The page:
When used in the right context and for the right reasons, gap analysis can do just what it is intended to: identify areas—usually from the perspective of process, abilities, competence, time and performance—where moving from a current state to a desired future state would be both beneficial and prudent. As noted in the ANSI/ASIS/RIMS risk assessment standard, “Gap analysis is intended to highlight the amount by which the need exceeds the resources that exist and what gaps may need to be filled to be successful.”
From there, the logical next step of the gap analysis is to determine whether the future state is achievable given available resources, and if so, develop a plan to move from the current state to the future state. Risk assessments can be conducted in tandem with the gap analysis to 1) evaluate feasible alternatives, and 2) determine whether the future state places the risk within the organization’s risk tolerance.
But when gap analyses are used to take the place of a risk assessment, problems can emerge. For example, gap analyses generally do not answer questions related to other risk criteria (such as timing) or measurements (such as severity). As a consequence, gap analyses may not necessarily reflect the organization’s attitude toward risk-taking.
Risk Assessment vs. Gap Assessment
Risk assessments differ from gap assessments in their essential purposes. According to the ANSI/ASIS/RIMS risk assessment standard, risk assessments include the identification, analysis and evaluation of uncertainties to objectives and outcomes of an organization. Risk assessments provide a comparison between the desired and undesired outcomes and expected rewards and losses of organizational objectives. Risk assessments analyze whether an uncertainty is within acceptable boundaries and within the organization’s capacity to manage risk. The results inform decision-makers of the choices available to manage risk effectively to achieve the organization’s objectives, given its priorities.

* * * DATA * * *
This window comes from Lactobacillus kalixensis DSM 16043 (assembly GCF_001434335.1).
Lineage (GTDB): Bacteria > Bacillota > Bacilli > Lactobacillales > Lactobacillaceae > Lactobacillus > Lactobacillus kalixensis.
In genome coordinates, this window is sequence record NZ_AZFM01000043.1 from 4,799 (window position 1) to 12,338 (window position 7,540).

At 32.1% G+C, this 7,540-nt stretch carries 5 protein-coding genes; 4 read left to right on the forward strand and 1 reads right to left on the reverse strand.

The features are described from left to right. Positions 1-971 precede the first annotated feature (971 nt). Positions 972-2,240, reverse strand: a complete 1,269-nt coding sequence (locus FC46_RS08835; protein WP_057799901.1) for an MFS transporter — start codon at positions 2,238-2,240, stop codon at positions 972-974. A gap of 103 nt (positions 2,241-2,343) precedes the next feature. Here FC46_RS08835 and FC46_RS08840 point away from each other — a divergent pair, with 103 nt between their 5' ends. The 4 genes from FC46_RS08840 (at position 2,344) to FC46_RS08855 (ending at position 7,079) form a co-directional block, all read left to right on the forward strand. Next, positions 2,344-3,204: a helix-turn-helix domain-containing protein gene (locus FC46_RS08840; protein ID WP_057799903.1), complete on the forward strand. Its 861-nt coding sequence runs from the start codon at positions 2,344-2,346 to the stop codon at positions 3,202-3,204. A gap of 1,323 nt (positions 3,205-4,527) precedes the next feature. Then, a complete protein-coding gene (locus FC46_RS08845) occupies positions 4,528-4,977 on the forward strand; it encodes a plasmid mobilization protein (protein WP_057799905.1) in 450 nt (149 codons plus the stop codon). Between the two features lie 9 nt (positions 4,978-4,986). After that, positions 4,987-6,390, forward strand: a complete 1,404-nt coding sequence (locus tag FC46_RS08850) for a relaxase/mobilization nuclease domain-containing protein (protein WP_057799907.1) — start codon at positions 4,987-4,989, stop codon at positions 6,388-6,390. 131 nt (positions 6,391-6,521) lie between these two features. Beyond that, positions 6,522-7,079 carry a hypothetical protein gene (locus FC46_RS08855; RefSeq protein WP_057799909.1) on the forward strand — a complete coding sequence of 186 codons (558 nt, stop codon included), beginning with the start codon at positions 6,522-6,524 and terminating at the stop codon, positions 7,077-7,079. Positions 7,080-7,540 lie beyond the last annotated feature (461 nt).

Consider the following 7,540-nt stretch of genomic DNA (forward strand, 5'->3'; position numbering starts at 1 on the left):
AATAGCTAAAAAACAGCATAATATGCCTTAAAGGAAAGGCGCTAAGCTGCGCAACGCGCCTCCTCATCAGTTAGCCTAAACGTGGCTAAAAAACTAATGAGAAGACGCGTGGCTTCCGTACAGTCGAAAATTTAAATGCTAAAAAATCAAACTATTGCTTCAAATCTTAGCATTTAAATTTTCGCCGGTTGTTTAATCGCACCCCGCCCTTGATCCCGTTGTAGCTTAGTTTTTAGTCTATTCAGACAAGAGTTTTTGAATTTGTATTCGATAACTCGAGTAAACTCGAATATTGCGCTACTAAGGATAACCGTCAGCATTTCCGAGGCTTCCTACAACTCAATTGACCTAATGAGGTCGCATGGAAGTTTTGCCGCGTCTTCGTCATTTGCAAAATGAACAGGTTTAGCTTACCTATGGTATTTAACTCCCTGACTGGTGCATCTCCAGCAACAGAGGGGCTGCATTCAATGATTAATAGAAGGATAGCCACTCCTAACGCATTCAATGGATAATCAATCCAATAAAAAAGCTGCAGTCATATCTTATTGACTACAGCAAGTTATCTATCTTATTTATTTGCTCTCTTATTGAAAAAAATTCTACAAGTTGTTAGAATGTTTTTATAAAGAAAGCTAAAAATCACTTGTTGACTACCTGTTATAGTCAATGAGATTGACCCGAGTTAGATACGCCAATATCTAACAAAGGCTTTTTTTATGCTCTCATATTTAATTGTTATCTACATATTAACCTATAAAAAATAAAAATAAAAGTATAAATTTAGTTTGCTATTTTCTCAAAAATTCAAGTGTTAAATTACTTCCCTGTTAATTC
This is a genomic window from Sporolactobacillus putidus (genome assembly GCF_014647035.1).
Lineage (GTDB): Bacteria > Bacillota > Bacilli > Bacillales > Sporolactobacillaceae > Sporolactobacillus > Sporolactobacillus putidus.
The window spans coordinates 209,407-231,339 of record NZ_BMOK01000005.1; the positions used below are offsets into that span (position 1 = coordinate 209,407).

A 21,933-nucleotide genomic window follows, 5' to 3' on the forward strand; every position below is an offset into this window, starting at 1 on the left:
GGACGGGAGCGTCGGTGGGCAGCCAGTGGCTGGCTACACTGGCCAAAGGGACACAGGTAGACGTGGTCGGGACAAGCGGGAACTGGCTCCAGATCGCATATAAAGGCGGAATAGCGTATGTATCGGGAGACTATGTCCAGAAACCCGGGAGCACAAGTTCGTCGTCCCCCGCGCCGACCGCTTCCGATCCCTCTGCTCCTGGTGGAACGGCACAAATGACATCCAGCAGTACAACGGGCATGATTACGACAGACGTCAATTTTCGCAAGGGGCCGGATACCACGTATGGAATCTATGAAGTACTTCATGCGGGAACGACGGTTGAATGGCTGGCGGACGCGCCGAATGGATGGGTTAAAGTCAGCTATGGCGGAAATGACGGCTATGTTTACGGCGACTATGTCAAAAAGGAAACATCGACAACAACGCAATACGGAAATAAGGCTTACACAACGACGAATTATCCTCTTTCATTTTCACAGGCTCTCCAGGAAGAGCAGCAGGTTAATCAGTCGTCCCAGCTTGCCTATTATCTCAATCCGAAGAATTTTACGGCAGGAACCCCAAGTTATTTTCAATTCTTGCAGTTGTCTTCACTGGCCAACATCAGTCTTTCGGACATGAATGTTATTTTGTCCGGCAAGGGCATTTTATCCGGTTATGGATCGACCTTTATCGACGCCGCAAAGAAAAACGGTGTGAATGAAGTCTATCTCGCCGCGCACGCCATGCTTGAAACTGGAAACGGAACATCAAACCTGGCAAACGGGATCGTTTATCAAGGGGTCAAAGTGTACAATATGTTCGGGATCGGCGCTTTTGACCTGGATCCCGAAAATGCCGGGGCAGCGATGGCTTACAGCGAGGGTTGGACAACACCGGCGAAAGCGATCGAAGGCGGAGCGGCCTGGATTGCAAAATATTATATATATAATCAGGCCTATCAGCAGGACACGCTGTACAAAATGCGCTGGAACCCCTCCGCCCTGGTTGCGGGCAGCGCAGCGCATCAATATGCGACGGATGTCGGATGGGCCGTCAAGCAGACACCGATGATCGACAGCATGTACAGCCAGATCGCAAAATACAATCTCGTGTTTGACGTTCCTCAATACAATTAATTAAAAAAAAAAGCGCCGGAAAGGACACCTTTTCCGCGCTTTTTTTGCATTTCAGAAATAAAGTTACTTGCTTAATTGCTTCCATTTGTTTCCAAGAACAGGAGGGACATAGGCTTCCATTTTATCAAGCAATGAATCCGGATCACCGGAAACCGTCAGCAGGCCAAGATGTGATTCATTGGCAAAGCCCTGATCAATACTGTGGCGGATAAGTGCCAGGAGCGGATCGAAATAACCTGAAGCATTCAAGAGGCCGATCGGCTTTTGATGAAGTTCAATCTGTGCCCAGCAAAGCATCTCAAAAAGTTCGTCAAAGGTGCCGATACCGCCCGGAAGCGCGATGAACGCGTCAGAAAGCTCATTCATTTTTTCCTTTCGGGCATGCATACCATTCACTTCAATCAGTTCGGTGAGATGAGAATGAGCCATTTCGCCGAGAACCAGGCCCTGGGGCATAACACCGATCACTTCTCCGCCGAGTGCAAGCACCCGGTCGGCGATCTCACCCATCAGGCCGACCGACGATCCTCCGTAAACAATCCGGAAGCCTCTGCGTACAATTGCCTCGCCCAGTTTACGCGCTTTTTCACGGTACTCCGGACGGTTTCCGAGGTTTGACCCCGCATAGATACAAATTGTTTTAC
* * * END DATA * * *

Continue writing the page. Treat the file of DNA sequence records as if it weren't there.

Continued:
Risk assessments take into account the dynamic nature of the organization’s external and internal environments. While considering and possibly evaluating the effectiveness of current controls, risk assessments generally focus on the future, at times using multiple scenarios in light of emerging issues.
Gap analyses, on the other hand, are intended to identify differences and considerations between “what is” and “what should be.” They tend to represent a point in time, focusing on specific controls or activities as they exist for the single purpose of improving the current environment. Gap analyses generally are not suitable for more complex issues that require a deeper understanding of risk and the use of more sophisticated risk assessment techniques. If used as a risk assessment, gap analyses may give a false impression that filling gaps will be enough to manage all potential future risk events and trends. Gap analyses may give equal weight to any type of control or activity, without regard to the respective impact that each control or activity may have, or on possible related upstream and downstream interdependencies.
When Gap Analyses Are Misapplied